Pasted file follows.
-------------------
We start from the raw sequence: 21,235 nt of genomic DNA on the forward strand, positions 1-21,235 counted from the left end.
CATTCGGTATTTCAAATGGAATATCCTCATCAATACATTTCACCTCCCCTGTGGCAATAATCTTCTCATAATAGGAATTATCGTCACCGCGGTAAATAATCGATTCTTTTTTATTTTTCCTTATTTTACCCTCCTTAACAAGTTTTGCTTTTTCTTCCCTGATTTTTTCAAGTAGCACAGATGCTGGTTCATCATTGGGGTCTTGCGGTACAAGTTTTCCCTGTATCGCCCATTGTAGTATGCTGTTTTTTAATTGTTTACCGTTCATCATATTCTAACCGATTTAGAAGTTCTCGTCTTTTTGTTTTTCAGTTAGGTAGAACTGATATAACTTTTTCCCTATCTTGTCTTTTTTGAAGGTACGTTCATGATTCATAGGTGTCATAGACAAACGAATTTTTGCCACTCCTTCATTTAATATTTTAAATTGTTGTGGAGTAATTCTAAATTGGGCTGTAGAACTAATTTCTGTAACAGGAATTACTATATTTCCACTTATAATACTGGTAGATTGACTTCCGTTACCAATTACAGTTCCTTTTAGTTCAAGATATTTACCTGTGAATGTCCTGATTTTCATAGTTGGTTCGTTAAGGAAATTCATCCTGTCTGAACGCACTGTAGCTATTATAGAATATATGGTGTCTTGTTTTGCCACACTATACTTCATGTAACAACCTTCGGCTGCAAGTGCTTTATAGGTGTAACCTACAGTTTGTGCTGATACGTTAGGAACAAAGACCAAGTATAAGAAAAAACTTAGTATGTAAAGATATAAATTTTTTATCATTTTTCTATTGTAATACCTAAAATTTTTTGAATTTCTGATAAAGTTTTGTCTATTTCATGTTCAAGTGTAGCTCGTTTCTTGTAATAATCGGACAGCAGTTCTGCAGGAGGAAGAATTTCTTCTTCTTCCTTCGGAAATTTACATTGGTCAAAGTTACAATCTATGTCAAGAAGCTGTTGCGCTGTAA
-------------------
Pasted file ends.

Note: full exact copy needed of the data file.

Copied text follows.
We start from the raw sequence: 21,235 nt of genomic DNA on the forward strand, positions 1-21,235 counted from the left end.
CATTCGGTATTTCAAATGGAATATCCTCATCAATACATTTCACCTCCCCTGTGGCAATAATCTTCTCATAATAGGAATTATCGTCACCGCGGTAAATAATCGATTCTTTTTTATTTTTCCTTATTTTACCCTCCTTAACAAGTTTTGCTTTTTCTTCCCTGATTTTTTCAAGTAGCACAGATGCTGGTTCATCATTGGGGTCTTGCGGTACAAGTTTTCCCTGTATCGCCCATTGTAGTATGCTGTTTTTTAATTGTTTACCGTTCATCATATTCTAACCGATTTAGAAGTTCTCGTCTTTTTGTTTTTCAGTTAGGTAGAACTGATATAACTTTTTCCCTATCTTGTCTTTTTTGAAGGTACGTTCATGATTCATAGGTGTCATAGACAAACGAATTTTTGCCACTCCTTCATTTAATATTTTAAATTGTTGTGGAGTAATTCTAAATTGGGCTGTAGAACTAATTTCTGTAACAGGAATTACTATATTTCCACTTATAATACTGGTAGATTGACTTCCGTTACCAATTACAGTTCCTTTTAGTTCAAGATATTTACCTGTGAATGTCCTGATTTTCATAGTTGGTTCGTTAAGGAAATTCATCCTGTCTGAACGCACTGTAGCTATTATAGAATATATGGTGTCTTGTTTTGCCACACTATACTTCATGTAACAACCTTCGGCTGCAAGTGCTTTATAGGTGTAACCTACAGTTTGTGCTGATACGTTAGGAACAAAGACCAAGTATAAGAAAAAACTTAGTATGTAAAGATATAAATTTTTTATCATTTTTCTATTGTAATACCTAAAATTTTTTGAATTTCTGATAAAGTTTTGTCTATTTCATGTTCAAGTGTAGCTCGTTTCTTGTAATAATCGGACAGCAGTTCTGCAGGAGGAAGAATTTCTTCTTCTTCCTTCGGAAATTTACATTGGTCAAAGTTACAATCTATGTCAAGAAGCTGTTGCGCTGTAA